The scientific app is not without a sense of humor – I really laughed when I noticed how the ‘sex’ tab had a gent without a tie for ‘unprotected sex,’ and a gent with a tie for ‘protected sex’ while ‘high sex drive’ has many-many little gents depicted.
In the Mood section, you can mark the mood for the day as happy, sad, sensitive and PMS. In the Pain section, you have a choice of symptoms like cramps, headache, ovulation pain and tender breasts. The Fluid section has four kinds of cervical fluids- egg white, creamy, sticky, atypical. Truth be told, this is where I got to use the Info button for the page, which explains why it is important to track cervical fluid.
Apparently, this is important for anyone tracking their fertility days, and speaking of which, Clue displays the fertile days on your Calendar, too.
The Tags section is probably the only thing you can customize, and it has a list of tags by default, but you can add anything you feel is relevant. My girlfriend adds the name of the pills she takes to soothe the cramps, for example. But you can add tags and mark mood for every day of the month, not only the period days.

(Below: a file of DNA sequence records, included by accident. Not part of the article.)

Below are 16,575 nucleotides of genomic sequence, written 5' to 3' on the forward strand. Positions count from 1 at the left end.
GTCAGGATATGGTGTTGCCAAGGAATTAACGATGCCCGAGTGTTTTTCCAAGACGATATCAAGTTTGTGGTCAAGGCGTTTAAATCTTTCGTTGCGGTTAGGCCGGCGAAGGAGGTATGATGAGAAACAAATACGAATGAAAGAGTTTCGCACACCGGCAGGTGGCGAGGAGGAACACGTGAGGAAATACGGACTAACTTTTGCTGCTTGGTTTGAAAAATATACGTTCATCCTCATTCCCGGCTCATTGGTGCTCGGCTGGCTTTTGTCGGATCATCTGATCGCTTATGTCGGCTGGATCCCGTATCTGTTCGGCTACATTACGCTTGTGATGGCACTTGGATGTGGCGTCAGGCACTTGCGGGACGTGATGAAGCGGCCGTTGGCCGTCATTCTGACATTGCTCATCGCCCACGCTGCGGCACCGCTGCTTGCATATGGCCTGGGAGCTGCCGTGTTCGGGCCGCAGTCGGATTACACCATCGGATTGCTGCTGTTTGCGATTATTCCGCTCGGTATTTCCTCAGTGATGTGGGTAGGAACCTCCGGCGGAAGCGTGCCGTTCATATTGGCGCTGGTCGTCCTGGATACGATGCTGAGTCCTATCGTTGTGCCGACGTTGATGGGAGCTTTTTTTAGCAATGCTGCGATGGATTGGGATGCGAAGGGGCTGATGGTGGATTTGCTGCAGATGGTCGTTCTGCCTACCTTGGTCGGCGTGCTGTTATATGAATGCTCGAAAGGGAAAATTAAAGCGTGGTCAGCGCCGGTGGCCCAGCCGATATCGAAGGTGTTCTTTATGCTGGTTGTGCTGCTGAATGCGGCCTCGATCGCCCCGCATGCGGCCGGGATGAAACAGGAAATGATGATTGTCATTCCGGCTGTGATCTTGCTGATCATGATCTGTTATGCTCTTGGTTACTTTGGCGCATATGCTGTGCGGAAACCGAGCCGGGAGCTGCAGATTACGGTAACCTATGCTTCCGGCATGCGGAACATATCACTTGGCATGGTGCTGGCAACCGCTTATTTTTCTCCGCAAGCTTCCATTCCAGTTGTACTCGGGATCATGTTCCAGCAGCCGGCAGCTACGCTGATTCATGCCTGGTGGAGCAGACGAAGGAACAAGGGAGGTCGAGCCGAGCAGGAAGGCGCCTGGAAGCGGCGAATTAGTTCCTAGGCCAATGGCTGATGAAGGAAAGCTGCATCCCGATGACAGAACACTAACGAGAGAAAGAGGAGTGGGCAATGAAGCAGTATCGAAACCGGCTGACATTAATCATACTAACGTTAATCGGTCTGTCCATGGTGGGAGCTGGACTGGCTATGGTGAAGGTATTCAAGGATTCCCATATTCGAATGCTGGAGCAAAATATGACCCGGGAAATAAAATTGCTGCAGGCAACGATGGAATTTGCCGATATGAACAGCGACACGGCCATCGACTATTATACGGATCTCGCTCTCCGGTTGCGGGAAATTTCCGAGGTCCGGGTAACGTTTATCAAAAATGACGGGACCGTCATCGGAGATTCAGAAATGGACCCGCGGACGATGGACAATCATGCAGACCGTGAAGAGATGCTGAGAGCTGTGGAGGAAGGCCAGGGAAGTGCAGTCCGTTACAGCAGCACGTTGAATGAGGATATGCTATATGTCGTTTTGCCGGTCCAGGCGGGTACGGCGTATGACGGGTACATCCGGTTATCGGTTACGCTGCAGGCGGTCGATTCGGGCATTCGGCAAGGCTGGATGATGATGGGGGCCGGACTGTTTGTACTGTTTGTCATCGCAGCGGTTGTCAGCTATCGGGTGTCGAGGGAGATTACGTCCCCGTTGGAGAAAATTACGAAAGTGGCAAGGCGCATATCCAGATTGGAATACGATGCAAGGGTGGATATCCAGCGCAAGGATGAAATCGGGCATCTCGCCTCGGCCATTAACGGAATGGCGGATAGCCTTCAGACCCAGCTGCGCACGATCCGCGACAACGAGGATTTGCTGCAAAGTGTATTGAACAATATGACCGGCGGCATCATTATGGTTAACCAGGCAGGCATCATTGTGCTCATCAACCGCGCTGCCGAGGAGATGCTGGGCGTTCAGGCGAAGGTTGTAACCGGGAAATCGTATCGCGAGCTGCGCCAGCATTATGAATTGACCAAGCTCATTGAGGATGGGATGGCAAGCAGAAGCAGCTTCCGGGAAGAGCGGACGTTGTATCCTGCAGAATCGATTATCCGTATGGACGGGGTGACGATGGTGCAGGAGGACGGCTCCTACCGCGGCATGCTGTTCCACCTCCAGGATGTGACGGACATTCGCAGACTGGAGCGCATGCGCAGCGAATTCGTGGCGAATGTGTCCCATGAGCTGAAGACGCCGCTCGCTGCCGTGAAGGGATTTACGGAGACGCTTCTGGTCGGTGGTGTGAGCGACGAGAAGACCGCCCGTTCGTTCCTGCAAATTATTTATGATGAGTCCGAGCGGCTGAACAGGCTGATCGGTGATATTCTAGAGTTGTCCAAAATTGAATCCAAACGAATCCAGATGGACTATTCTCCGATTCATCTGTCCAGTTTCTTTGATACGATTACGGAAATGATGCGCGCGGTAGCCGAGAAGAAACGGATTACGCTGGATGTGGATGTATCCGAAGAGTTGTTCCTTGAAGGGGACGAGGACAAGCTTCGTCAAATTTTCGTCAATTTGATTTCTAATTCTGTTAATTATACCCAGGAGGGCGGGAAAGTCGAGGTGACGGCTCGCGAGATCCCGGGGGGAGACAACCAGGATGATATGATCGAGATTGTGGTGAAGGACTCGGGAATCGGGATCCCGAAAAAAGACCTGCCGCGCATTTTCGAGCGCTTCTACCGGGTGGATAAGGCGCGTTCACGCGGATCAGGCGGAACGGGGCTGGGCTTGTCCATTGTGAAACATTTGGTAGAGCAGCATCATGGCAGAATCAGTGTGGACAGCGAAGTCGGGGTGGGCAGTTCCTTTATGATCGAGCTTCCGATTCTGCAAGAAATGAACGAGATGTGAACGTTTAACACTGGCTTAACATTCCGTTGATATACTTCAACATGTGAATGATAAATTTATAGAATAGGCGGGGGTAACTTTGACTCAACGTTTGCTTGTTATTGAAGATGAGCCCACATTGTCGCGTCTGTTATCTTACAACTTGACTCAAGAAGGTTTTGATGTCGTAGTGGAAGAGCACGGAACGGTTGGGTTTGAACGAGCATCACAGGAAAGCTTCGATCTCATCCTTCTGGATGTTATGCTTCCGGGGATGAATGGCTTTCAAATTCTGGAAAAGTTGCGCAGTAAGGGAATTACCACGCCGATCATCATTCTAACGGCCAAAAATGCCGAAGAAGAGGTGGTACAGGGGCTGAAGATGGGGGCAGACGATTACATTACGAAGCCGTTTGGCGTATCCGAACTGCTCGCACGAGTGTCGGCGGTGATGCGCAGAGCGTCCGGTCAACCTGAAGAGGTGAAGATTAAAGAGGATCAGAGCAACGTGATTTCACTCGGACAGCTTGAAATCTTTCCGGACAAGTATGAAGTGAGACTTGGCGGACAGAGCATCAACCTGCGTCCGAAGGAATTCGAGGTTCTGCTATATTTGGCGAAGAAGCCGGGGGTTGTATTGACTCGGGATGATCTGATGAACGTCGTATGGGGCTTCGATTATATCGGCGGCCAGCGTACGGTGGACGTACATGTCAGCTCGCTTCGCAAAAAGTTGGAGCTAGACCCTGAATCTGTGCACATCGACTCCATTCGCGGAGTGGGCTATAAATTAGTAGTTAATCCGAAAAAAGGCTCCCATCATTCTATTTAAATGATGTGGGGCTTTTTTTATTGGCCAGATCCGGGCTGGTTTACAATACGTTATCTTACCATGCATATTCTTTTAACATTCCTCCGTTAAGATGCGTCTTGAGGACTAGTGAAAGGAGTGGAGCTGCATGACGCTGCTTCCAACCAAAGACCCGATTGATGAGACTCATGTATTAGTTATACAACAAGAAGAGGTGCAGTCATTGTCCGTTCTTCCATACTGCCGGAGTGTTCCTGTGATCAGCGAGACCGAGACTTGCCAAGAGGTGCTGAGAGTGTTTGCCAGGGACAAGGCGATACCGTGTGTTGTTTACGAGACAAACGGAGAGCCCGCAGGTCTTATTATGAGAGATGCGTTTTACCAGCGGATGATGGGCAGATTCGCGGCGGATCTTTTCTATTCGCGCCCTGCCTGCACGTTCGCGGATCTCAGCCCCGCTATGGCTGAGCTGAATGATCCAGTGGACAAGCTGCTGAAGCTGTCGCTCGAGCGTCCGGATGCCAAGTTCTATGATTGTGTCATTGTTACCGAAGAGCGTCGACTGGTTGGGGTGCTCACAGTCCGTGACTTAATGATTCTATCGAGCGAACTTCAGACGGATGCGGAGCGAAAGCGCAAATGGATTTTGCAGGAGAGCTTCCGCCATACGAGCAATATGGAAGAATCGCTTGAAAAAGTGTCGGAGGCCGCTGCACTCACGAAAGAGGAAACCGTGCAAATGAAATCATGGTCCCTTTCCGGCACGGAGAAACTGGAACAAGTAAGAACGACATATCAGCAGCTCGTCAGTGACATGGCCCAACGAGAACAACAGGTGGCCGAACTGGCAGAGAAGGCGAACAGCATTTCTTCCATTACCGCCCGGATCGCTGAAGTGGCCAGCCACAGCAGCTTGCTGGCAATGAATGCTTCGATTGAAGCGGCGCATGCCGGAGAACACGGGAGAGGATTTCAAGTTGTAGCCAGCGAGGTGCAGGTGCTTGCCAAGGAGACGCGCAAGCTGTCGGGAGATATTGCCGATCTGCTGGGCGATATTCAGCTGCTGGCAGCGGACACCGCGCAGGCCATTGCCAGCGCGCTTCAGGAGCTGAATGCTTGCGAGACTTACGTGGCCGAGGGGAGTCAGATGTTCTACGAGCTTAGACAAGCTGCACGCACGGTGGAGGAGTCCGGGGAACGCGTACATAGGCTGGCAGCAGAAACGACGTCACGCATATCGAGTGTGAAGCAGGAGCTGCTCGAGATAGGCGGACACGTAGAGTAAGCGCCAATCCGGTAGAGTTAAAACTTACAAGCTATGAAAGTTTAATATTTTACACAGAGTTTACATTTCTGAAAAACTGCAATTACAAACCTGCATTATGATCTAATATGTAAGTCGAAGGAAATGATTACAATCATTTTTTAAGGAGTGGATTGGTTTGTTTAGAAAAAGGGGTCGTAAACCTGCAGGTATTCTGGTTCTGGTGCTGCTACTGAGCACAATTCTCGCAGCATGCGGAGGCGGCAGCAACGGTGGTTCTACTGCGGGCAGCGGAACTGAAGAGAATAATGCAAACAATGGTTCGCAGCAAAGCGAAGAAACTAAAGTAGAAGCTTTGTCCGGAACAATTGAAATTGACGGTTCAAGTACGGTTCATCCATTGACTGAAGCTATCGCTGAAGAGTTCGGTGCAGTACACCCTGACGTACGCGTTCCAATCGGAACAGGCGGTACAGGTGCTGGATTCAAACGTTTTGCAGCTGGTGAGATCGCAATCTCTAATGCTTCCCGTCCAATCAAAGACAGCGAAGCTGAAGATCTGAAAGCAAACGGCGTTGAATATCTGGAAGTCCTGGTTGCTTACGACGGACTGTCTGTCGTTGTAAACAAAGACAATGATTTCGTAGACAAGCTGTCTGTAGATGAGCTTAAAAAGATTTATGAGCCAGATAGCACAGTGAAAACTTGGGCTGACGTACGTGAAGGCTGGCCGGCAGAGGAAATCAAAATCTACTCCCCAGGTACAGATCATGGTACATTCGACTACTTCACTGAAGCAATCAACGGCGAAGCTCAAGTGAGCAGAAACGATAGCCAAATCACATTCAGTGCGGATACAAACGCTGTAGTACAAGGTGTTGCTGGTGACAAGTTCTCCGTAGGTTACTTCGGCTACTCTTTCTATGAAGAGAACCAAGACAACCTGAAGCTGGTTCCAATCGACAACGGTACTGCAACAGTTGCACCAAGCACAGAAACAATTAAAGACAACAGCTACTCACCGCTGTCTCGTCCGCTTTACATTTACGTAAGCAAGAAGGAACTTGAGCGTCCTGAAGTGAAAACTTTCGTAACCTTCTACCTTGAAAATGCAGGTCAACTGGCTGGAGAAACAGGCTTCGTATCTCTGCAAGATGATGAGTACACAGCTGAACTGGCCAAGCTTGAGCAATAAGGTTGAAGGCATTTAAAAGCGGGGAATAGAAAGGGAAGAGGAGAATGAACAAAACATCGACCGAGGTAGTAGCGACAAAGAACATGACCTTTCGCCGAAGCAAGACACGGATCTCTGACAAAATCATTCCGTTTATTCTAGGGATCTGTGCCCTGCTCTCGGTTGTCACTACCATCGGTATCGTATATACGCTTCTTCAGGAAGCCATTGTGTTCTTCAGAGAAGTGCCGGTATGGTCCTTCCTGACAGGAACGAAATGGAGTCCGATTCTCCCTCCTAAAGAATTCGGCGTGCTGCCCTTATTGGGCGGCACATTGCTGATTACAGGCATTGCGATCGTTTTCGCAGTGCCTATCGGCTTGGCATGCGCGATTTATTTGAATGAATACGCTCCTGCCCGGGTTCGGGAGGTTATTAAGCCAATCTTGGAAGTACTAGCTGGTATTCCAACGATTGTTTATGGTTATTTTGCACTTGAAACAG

The Info button is present on every page of the app, so whenever you feel you could use an explanation – voilà! Nonetheless, all the icons used in the app are more than self-descriptive, and once you go through the app once, you won’t have trouble understanding the graphical representation of the period.
You can set a Reminder that will remind you of your next cycle 2 days prior to the cycle.
The Current Cycle page looks clean and easy to understand – a bright circle on white background with another circle in the middle telling you at which point in your period you currently are. You can see your fertile window further down the circle.